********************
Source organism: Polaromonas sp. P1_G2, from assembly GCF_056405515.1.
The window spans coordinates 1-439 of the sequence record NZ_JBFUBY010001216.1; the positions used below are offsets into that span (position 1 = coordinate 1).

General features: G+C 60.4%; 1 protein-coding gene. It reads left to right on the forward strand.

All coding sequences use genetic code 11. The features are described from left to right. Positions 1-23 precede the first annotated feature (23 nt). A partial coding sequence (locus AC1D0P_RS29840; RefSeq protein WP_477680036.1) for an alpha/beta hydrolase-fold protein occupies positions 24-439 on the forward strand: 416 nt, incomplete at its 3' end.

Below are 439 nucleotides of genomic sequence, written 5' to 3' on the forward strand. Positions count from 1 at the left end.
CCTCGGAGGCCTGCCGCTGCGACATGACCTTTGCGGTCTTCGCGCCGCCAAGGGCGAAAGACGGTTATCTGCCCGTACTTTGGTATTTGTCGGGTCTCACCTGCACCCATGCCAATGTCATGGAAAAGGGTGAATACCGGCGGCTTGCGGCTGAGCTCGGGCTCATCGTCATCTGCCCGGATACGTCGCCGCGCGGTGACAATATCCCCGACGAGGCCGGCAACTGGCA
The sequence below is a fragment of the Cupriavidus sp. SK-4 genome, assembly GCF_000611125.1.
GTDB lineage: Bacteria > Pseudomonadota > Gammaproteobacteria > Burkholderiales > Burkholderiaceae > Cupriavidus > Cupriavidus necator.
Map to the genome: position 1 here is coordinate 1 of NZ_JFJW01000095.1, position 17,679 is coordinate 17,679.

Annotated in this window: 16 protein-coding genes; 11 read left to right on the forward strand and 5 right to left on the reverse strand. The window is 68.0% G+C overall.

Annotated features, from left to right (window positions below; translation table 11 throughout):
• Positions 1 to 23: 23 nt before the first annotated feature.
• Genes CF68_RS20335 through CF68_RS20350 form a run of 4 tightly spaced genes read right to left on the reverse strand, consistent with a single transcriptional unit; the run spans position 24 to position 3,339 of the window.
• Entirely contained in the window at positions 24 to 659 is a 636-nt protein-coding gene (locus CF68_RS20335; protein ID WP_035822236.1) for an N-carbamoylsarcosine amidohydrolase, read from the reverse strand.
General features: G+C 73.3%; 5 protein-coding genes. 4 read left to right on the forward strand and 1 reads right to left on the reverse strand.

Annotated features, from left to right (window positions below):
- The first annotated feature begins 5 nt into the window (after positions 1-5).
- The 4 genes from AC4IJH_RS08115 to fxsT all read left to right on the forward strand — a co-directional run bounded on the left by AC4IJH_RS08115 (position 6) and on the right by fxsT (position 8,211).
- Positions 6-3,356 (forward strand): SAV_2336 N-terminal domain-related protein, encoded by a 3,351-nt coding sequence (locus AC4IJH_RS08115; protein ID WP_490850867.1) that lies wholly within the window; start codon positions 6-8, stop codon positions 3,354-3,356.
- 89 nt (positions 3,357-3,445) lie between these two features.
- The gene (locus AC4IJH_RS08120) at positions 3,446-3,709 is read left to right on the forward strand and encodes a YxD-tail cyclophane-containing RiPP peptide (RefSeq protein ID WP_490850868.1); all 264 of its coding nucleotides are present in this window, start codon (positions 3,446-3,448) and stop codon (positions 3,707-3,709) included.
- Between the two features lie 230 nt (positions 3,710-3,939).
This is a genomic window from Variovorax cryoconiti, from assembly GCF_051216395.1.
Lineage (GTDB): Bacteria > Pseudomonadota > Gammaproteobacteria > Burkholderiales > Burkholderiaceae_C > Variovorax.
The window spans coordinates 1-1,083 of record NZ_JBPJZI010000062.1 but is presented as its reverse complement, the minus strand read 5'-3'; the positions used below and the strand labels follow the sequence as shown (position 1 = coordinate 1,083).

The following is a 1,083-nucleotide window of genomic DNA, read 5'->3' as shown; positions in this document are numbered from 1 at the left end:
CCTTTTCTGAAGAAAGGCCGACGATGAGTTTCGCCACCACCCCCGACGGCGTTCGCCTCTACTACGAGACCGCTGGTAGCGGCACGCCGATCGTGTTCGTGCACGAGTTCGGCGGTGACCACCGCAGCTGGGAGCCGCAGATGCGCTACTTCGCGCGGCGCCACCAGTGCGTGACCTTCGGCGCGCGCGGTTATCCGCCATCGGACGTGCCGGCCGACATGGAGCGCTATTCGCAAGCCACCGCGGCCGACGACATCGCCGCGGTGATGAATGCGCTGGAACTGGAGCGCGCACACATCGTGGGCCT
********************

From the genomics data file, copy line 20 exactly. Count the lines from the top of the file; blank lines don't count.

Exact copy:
- 89 nt (positions 3,357-3,445) lie between these two features.